But valuation is not all that is off about JYNT. Recent disclosures from the company point to a catastrophically unhealthy franchise network.

We retrieved copies of The Joint’s franchise disclosure document (“FDD”) for YE17 (here) and YE18 (redlined version here) and performed a redline analysis to figure out what has changed. Our analysis uncovered preposterous claims that call into question key statistics that bulls have bought into in their analysis of JYNT. We expect this stock to retrace all of its meteoric gains since IPO and see 65% downside.

Breakevens Don’t Add Up

One claim the company has made that seems highly dubious is that its stores breakeven within 6-9 months. It makes this claim in its investor relations presentation, see below:

Source: The Joint IR Deck

Source: The Joint IR Deck

First of all, if this claim were true, you would expect clever cash flow investors across the country to be jumping for joy and lining up to open JYNT clinics. Yet, in the most recent quarter the company turned to regional developers to open 100% of its new stores. Franchise openings run about 12% a year (in 2018, the company added 42 franchise clinics against a base of 352 in 2017). This is not something you would expect to see of a company with such incredible breakeven math.

Nonetheless, this breakeven claim has captivated the minds of JYNT bulls who actually believe the claim and have parroted it write-ups such as this one (here).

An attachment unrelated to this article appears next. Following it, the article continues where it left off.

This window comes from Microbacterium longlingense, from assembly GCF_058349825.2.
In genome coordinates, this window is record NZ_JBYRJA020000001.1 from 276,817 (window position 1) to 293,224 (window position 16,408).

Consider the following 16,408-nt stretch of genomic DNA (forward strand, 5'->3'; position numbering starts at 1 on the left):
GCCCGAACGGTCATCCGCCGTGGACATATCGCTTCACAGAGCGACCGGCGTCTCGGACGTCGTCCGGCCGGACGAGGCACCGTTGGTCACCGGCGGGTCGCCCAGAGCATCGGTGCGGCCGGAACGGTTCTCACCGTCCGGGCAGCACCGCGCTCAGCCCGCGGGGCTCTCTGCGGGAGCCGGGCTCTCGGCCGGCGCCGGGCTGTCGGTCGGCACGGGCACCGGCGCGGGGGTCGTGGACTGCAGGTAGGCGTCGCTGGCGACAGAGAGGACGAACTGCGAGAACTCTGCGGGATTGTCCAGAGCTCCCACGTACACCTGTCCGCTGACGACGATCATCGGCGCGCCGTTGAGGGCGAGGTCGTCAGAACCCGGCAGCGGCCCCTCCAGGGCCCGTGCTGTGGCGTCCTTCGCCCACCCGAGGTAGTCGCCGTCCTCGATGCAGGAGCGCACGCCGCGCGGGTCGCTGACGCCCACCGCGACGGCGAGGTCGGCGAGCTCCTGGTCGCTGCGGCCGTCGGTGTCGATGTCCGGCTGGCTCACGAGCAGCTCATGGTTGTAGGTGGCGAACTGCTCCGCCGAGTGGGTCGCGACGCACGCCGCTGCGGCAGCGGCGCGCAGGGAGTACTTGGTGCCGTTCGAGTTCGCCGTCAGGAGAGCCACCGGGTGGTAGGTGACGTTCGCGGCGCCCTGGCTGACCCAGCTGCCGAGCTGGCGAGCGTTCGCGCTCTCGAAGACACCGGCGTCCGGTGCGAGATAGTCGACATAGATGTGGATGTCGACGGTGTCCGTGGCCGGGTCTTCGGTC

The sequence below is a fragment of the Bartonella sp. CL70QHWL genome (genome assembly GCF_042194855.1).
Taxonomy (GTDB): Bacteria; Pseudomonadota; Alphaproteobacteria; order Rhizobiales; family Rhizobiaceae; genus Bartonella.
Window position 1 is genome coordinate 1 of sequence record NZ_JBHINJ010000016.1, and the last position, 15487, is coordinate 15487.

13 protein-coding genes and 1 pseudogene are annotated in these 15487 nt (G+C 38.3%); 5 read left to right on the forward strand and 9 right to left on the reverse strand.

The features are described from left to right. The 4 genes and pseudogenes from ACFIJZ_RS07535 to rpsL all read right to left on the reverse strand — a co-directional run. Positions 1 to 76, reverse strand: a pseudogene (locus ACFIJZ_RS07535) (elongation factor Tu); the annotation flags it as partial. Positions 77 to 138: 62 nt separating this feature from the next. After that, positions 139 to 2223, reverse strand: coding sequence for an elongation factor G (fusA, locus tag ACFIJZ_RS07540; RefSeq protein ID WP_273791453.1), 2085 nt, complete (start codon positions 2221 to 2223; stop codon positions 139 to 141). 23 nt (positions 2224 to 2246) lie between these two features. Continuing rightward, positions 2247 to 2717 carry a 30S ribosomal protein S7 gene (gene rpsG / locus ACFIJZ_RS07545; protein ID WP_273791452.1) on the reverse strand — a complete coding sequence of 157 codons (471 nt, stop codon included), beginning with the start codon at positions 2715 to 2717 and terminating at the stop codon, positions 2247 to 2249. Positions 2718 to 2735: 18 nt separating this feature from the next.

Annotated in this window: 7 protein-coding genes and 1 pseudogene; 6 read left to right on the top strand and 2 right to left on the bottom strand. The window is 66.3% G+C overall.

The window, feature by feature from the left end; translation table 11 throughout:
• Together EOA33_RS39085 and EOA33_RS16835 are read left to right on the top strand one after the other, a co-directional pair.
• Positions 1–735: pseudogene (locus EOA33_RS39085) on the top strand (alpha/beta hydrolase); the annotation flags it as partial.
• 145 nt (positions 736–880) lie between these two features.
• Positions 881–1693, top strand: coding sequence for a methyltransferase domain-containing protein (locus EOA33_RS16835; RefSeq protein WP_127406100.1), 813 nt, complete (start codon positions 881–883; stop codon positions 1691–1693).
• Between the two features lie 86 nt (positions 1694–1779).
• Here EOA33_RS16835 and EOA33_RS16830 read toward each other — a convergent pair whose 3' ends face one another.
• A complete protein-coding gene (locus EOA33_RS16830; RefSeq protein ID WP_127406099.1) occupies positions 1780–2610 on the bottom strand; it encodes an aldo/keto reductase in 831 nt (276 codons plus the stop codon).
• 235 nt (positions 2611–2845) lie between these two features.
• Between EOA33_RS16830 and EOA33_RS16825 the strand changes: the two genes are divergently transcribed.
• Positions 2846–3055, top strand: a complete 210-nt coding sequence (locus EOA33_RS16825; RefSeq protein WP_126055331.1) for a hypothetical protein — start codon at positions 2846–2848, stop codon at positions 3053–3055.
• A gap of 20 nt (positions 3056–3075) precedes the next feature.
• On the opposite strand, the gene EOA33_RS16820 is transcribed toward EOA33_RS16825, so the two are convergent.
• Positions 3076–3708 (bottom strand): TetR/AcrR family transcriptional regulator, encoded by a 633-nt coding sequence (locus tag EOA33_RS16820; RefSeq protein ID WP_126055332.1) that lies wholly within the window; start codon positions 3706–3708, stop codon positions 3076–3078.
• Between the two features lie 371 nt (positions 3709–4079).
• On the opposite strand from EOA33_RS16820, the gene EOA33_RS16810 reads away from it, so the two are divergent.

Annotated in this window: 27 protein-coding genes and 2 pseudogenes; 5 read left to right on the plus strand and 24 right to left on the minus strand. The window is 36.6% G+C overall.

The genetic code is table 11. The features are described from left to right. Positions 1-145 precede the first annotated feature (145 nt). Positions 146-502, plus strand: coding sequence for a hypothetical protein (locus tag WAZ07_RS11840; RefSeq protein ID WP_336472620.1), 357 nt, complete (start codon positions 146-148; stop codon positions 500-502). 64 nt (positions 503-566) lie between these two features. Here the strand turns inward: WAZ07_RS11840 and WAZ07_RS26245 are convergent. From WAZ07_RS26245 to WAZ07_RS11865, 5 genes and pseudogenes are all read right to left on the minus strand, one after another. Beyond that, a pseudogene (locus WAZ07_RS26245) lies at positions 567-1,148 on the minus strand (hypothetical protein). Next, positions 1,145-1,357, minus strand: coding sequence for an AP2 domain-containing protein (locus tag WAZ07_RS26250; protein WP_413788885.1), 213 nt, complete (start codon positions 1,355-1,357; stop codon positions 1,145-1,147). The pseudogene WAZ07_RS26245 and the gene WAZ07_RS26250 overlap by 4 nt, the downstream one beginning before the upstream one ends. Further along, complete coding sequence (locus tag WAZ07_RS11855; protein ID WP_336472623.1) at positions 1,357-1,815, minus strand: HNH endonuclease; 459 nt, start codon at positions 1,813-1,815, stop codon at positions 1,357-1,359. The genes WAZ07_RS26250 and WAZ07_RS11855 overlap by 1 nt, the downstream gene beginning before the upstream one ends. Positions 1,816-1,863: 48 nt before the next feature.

We believe that the breakeven claim presented by the company is called into question within the company’s own FDD document.

How do we know this? Stick with us for a moment as we lay out some numbers.

First, a table of analysis. Notably, all of the datapoints below are derived directly from the company’s own legal disclosures in its FDD document.

Source: Our analysis using data provided from 2018 JYNT FDD

In its FDD, The Joint lays out survey responses from 103 clinics (103 of the total 356 qualifying clinics that were open for more than one year) that it surveyed to gather revenue and profit data.

Let’s zero in on “Quartile 4” respondents. In total, 19 clinics [A] responded and were bucketed into the Quartile 4 category. The company itself admits that Quartile 4 units are money-losing units in its FDD disclosure (showing average operating losses at Quartile 4 clinics of 37,770).

Source: 2018 FDD